What to Know about Your New Medicare Card

What to Know about Your New Medicare Card

If you’re currently enrolled in Medicare, there’s been an important change to Medicare cards you should know about. The Centers for Medicare and Medicaid Services (CMS) announced a new redesign of Medicare cards, which is intended to help prevent fraud and identity theft.1 But don’t worry if you haven’t received your new card yet. You can expect to receive it in the mail by April 2019.

What else does this mean for you and your Medicare? Read on to learn more about what you can expect with your new Medicare card.

Same Medicare program, new Medicare card design

Your new Medicare card will have a number that’s unique to you, called the Medicare Beneficiary Identifier (MBI). The MBI is a randomly assigned 11-character number. It’ll replace your social security number on your Medicare card, to help better protect you and your personal information. The new Medicare card will not list your gender or require your signature.2 But not everything has changed. Your Medicare coverage and benefits won’t change because of this new card. Plus, the cards will still be red, white and blue!

How do I get my new Medicare card?

Unless your address is not up-to-date, your new Medicare card will be automatically mailed to you. If you’ve moved recently, check your Social Security Account to make sure your current address is correct. You can call the Social Security Administration at (800) 772-1213 if you need more assistance or are having trouble updating your address.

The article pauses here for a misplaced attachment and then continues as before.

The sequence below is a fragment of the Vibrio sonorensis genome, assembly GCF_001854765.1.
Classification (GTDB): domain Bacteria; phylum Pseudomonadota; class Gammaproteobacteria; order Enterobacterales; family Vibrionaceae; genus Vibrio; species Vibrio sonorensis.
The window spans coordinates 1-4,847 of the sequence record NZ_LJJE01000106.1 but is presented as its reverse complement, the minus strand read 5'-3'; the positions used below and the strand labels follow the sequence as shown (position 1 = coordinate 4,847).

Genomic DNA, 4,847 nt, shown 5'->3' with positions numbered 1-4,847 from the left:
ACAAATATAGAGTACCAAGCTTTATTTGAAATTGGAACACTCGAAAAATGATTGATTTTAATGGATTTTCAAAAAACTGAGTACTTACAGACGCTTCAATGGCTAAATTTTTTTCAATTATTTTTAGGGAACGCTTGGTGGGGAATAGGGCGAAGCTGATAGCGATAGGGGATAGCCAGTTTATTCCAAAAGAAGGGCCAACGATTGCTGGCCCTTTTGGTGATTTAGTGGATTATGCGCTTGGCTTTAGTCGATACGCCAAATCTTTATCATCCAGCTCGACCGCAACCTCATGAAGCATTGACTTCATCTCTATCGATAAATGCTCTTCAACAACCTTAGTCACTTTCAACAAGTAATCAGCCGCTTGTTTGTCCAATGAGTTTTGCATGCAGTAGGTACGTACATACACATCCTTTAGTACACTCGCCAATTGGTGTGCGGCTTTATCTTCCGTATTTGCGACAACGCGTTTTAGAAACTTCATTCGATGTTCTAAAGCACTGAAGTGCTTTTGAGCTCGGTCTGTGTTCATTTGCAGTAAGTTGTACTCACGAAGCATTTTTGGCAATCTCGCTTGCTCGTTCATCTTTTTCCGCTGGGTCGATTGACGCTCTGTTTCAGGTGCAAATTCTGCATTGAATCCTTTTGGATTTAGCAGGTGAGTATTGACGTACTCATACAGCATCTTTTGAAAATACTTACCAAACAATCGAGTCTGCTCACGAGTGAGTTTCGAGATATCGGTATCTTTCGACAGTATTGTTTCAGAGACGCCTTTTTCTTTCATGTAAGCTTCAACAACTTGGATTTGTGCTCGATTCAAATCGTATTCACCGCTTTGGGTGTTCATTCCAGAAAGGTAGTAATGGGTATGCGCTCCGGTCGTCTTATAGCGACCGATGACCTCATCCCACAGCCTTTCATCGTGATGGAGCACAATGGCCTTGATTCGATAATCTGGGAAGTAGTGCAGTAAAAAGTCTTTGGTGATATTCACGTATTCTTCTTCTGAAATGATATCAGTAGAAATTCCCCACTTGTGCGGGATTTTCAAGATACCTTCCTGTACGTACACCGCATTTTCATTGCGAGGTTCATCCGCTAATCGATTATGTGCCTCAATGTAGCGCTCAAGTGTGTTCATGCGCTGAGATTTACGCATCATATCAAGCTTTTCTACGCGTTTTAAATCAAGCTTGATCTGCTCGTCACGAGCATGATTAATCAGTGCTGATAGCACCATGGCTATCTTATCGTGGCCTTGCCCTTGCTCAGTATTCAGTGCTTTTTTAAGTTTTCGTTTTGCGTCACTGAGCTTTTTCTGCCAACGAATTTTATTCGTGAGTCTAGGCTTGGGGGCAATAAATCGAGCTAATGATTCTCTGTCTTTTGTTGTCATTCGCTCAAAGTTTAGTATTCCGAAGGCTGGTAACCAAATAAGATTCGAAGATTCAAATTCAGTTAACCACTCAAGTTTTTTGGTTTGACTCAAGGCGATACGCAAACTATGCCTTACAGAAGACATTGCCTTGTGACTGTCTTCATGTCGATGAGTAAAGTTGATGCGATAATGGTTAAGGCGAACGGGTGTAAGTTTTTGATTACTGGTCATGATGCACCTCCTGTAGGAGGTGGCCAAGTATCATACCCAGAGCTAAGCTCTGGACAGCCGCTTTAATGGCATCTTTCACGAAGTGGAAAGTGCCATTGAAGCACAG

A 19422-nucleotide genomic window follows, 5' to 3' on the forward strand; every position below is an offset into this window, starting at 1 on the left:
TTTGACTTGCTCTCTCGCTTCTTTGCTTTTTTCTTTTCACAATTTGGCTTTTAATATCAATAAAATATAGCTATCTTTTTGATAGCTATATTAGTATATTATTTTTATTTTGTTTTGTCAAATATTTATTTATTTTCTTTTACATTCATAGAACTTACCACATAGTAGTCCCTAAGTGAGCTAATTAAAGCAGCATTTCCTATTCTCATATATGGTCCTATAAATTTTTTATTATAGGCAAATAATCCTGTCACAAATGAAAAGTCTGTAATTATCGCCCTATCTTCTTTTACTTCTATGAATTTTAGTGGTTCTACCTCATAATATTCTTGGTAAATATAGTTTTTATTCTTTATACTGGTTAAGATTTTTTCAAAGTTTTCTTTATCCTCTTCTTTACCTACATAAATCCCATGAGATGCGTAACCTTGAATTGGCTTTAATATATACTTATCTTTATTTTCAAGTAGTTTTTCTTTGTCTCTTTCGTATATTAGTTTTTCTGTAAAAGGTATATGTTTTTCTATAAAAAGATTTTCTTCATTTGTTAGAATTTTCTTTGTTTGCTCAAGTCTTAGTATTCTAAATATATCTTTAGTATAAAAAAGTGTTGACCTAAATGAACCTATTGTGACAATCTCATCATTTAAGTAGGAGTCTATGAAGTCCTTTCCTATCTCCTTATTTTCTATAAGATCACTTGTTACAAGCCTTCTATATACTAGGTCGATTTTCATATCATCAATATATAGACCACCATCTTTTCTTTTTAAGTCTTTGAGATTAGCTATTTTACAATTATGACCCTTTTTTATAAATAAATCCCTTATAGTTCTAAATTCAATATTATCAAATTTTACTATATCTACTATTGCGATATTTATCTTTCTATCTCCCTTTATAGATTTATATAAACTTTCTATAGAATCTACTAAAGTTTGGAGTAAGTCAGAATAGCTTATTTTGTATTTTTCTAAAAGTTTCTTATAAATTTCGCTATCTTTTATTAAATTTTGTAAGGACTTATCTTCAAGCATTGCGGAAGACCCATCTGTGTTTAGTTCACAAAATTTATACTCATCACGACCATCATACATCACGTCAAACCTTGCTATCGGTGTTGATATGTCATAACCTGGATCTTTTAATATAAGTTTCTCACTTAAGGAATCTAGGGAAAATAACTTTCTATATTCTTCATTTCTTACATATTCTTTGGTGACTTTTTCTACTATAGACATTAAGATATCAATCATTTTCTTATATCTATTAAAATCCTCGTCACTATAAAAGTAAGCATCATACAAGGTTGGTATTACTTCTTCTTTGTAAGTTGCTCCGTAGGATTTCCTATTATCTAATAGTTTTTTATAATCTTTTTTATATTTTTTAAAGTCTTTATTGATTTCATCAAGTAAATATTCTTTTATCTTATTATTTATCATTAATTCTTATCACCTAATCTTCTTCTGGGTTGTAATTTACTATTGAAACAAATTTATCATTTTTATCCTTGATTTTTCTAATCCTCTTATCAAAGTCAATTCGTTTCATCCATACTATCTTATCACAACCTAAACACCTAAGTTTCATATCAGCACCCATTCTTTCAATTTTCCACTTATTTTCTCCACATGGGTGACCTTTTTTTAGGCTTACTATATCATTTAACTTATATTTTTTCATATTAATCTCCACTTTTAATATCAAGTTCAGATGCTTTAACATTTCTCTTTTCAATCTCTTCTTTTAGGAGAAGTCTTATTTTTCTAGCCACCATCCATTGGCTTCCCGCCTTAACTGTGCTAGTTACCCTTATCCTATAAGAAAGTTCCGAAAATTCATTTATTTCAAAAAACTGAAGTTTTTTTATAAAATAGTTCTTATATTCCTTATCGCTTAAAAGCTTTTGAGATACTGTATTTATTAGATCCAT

When will I receive my new Medicare card?

While many cards have already been shipped, CMS says it will take until April 2019 for all 60 million beneficiaries to receive their new Medicare cards. To check the status of your card, you can call the Medicare hotline at (800) 633-4227.

What do I do with my old Medicare card?

As soon as you receive your new Medicare card, be sure to shred your old one. You can start using your new card right away! If you haven’t received your new card yet, there’s a 21-month transition period where you can continue using your Health Insurance Claim Number (HICN). The HICN is listed under your name on the previous version of your Medicare card.

Learn more about Medicare

If you have more questions about your new Medicare card, visit Medicare.gov. If you’d like information about Medicare and the plans available, we’re always here to help you.


1The Centers for Medicare and Medicaid Services. Web page: New Medicare Cards Offer Greater Protection to More than 57.7 Million Americans. (05/30/2017), from https://www.cms.gov/newsroom/press-releases/new-medicare-cards-offer-greater-protection-more-577-million-americans

2The Centers for Medicare and Medicaid Services. Web page: New Medicare Cards. (01/16/2019), from https://www.cms.gov/Medicare/New-Medicare-Card/index.html